Biden's history making US Supreme Court pick

Source: Wikipedia

President Joe Biden has nominated Judge Ketanji Brown Jackson to the Supreme Court, a history making pick that will make her the first black woman to serve in the court’s 233-year history.
If confirmed she will replace liberal Supreme Court Justice Stephen Breyer when he retires at the end of the court’s term in June.
Ms Jackson, a federal judge, is according to Biden “one of the nation’s brightest legal minds”, describing her as an “extraordinary” candidate, with an “independent mind, uncompromising integrity and a strong moral compass.”
The Senate is divided 50-50 between the parties, with Democrats having the deciding vote in the form of  Vice President Kamala Harris who can break the deadlock in the case of a tie. However it is not known whether all Democrats will support his choice.
The replacement of Justice Breyer will not change the court’s current 6-3 conservative majority.
The Supreme Court plays a key role in American life and is often the final word on highly contentious laws, disputes between states and the federal government, and final appeals to stay executions.
Although only a simple majority is needed in the Senate to appoint the President’s choice, the preceding hearings can often be quite testing for candidates as they get to quiz the candidate on their views.
According to the BBC Senate Majority Leader Chuck Schumer said Senate Judiciary Committee will begin hearings “in the coming weeks”.
Ms Jackson 51, who she was “humbled” by the nomination, currently serves on the influential US Court of Appeals for the DC circuit. Three current Supreme Court justices previously served on that court.
She has two degrees from Harvard University, which she attended as an undergraduate and as a law student, and once served as editor of the influential Harvard Law Review.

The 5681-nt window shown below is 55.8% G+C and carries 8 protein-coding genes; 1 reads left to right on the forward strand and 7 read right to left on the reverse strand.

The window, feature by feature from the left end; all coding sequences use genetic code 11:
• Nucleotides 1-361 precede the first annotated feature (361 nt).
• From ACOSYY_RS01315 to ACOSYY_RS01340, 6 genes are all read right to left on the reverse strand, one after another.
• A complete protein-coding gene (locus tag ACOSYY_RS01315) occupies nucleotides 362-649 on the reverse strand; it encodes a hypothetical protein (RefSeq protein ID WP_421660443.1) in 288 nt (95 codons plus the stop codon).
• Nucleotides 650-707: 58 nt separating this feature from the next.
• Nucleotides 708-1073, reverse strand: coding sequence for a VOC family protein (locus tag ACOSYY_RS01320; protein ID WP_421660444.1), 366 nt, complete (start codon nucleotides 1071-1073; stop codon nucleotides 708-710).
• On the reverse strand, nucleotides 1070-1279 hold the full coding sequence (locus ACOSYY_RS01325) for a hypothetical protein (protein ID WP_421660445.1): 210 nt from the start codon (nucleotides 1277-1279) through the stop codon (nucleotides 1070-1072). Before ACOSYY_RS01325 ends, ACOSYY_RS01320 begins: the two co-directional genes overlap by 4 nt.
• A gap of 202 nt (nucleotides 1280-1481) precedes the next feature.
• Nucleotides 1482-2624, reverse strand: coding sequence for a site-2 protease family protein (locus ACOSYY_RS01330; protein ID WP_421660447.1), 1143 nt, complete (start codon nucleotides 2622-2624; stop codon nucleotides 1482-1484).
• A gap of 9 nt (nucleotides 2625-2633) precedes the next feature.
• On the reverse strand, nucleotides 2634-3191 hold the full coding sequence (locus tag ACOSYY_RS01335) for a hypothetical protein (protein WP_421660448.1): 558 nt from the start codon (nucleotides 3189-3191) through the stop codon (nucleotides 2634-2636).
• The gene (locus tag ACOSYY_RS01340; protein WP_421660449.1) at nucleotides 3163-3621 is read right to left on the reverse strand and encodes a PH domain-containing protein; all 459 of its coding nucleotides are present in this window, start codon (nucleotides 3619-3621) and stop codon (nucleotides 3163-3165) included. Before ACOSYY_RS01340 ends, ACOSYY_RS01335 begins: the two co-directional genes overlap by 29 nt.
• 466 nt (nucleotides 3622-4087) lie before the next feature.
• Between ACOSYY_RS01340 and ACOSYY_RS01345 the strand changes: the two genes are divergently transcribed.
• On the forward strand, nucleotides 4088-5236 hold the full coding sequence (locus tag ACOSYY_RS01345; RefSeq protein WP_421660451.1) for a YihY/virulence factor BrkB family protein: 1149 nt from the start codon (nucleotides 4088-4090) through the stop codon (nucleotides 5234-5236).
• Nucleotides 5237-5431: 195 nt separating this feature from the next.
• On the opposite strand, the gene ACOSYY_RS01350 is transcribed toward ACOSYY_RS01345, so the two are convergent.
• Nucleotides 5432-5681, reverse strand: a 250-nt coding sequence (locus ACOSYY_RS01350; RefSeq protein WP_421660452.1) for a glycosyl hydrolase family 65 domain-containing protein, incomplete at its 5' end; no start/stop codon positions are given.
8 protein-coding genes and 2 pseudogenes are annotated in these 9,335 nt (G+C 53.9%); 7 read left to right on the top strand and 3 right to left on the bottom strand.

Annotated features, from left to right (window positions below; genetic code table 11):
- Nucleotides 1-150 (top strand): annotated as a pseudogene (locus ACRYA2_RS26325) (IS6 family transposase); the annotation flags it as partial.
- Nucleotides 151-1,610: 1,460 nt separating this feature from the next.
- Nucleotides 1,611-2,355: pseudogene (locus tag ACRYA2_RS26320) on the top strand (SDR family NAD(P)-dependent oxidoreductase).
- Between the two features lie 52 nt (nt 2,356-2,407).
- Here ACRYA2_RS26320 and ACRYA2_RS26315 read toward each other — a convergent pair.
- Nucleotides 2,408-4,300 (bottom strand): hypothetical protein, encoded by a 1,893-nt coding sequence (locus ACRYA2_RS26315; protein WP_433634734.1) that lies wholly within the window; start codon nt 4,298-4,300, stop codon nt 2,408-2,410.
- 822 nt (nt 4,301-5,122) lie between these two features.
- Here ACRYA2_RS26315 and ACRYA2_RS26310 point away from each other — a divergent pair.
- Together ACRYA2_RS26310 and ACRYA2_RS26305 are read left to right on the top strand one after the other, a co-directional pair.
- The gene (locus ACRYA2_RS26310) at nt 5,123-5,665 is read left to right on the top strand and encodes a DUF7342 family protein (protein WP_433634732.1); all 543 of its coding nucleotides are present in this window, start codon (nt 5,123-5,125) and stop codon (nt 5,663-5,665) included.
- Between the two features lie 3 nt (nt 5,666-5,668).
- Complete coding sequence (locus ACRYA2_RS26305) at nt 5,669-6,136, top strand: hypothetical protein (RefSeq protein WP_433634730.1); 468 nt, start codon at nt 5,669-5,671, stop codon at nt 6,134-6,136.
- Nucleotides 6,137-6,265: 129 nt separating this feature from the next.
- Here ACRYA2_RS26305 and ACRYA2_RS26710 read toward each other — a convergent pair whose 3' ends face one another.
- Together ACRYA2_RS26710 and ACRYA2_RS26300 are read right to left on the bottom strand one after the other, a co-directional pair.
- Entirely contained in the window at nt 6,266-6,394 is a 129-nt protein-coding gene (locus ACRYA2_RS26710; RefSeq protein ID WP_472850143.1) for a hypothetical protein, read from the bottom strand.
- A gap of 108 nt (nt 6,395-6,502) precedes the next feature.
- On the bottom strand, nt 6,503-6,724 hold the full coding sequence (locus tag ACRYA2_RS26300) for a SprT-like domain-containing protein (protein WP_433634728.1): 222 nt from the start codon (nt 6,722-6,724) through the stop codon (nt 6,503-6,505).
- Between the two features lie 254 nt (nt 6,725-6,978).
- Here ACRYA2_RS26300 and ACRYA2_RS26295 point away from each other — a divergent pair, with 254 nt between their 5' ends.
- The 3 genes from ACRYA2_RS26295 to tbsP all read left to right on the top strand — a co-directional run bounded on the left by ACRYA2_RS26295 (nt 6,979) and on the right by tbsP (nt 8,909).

Currently black women only make up about 3% of the federal judiciary, according to data from the Federal Judicial Centre, the court system’s research arm.
A historic nomination for more than one reason, if confirmed she will be one of four women who will sit together on the nine-member court for the first time.
“For too long, our government, our court hasn’t looked like America,” Mr Biden said on Friday. “I believe it’s time that we have a court that reflects the full talent and greatness of our nation.”
There have been just two Black Americans on the Supreme Court to date. Justice Thurgood Marshall was nominated by President Lyndon Johnson in 1967 and Justice Clarence Thomas, who still sits on the court, was nominated by President George H W Bush in 1994.
President Biden’s Supreme Court pick will have to pass through the hearings with flying colours if her history making nomination is to be confirmed, with conservative media likely to watch her every word very closely.

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Peter McLaren-Kennedy

Originally from South Africa, Peter is based on the Costa Blanca and is a web reporter for the Euro Weekly News covering international and Spanish national news. Got a news story you want to share? Then get in touch at [email protected]